County eyes £100k savings from moving elected members online

Cambridgeshire County Council is looking to migrate its councillors to paperless working in a bid to save more than £100,000 in document production over five years.

It is planning to provide its 69 elected members with business-level tablets at a projected cost of around £1,500 per unit – including software and support – over the period. The programme would also see councillors provided with software that would allow them to access council data securely through their own smartphones and other devices.

In a report to members of Cambridgeshire’s general purposes committee this week, director of customer service and transformation Sue Grace said the proposals would see the introduction of hardware and software that council officers already used themselves.

She added that the move would realise “significant savings” in the cost of print, hardware leases, manual preparation, distribution costs and waste-disposal, and that a uniform IT offer for councillors would also improve data security.

“Currently members use a wide range of personal equipment to access confidential data,” she said.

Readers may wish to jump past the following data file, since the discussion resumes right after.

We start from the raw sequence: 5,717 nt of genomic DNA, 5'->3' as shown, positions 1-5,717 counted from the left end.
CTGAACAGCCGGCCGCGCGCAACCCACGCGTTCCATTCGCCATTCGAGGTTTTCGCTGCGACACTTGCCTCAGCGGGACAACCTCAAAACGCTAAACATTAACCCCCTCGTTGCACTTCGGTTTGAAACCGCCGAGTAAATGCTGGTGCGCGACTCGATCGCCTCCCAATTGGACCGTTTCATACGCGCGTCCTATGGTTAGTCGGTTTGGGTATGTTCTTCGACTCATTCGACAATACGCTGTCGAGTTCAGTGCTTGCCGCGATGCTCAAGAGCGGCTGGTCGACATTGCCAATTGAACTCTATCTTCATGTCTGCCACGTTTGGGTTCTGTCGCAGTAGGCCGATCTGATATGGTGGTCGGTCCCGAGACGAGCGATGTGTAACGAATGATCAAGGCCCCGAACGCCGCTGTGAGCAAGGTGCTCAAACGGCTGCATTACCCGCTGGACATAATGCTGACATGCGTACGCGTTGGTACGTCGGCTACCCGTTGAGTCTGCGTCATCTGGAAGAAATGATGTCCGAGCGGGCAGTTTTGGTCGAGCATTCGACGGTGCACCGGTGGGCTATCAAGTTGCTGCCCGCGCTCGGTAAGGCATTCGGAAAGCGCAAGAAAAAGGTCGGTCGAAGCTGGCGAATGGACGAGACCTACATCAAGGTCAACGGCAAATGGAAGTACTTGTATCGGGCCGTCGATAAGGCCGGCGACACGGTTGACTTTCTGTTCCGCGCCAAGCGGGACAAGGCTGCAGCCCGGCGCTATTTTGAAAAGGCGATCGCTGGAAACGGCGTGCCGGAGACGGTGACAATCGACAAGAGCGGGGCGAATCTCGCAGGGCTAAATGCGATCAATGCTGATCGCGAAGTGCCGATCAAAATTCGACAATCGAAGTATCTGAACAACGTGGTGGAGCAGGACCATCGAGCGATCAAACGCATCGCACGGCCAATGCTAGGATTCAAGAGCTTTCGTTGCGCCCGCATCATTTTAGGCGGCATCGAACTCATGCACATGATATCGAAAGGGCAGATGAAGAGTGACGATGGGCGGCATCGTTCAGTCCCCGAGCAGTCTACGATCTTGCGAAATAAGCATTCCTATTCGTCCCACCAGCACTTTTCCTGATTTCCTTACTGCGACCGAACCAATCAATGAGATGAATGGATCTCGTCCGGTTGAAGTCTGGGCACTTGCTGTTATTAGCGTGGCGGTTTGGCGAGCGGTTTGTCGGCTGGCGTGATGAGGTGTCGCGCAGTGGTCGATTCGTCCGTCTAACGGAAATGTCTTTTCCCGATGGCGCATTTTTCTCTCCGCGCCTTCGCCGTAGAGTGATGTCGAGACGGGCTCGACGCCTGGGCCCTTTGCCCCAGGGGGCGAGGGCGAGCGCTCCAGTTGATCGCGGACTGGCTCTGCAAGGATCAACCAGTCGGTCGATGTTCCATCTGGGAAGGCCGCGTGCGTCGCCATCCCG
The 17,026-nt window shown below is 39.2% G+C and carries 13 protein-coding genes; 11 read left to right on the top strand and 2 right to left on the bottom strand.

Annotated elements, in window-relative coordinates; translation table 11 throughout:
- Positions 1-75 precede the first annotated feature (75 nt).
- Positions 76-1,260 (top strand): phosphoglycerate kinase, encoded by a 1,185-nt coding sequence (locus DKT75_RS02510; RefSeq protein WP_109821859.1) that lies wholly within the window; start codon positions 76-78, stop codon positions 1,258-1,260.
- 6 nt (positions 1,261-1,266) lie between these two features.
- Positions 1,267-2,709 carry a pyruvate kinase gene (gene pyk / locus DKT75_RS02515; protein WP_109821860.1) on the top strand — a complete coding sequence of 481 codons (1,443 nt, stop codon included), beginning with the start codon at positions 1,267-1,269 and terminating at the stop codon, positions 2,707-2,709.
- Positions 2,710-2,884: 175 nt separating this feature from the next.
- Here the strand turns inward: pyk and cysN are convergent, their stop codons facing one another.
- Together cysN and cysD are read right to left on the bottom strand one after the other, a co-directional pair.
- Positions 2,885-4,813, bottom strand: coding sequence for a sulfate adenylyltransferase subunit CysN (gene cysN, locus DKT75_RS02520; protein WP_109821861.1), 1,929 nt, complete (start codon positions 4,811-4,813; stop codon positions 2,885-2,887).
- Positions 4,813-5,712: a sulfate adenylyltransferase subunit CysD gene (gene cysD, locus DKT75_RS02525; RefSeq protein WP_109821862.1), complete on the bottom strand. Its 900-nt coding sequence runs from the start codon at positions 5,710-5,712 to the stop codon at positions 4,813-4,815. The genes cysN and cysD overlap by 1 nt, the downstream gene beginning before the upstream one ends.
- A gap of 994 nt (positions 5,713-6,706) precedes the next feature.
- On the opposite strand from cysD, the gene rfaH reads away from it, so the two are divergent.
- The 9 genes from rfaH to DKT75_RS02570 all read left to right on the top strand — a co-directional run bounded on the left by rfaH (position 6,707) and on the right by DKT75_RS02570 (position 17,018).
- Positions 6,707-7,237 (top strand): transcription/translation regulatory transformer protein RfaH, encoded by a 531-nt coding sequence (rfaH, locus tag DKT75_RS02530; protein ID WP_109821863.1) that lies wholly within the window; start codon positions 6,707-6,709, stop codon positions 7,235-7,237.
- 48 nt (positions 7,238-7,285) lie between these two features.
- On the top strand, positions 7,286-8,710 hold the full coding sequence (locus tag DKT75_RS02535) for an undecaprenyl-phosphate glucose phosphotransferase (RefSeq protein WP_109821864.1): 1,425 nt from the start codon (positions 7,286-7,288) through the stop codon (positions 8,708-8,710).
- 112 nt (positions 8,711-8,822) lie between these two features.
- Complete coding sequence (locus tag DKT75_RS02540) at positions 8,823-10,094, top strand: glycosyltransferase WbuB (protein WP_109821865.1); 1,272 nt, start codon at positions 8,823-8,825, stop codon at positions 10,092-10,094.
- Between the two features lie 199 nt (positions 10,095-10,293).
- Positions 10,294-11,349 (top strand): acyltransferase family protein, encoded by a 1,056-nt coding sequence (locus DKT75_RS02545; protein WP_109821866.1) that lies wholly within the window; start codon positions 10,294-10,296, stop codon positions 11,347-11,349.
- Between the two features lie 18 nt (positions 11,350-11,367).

“This has been identified as significant personal and business risk. This proposal addresses these risks taking account of the statutory requirements around information management and security. 

“The requirement to move members to a paperless office environment with full security conformance will be achieved by uniformly implementing this approach, with an understanding of the specific needs of members in doing so.”

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Her report to the committee said the print-related savings generated by a move to uniform laptops or tablets for councillors would be more than £50,000 over three years, rising to more than £100,000 over a five year term. 

It said the basic proposal was to provide all councillors with a standard mobile device, and identified Dell Venue Pro+ 10ins tablets with keyboards as “excellent” examples for cost-modelling purposes. However the report accepted that technologies were continuing to evolve.

It added that tablets would be set up to auto-connect to the county’s wifi networks, have the authority’s antivirus management and corporate encription, and be built and set up with Skype for Business ready for when the service went live at the authority.

Jim Dunton

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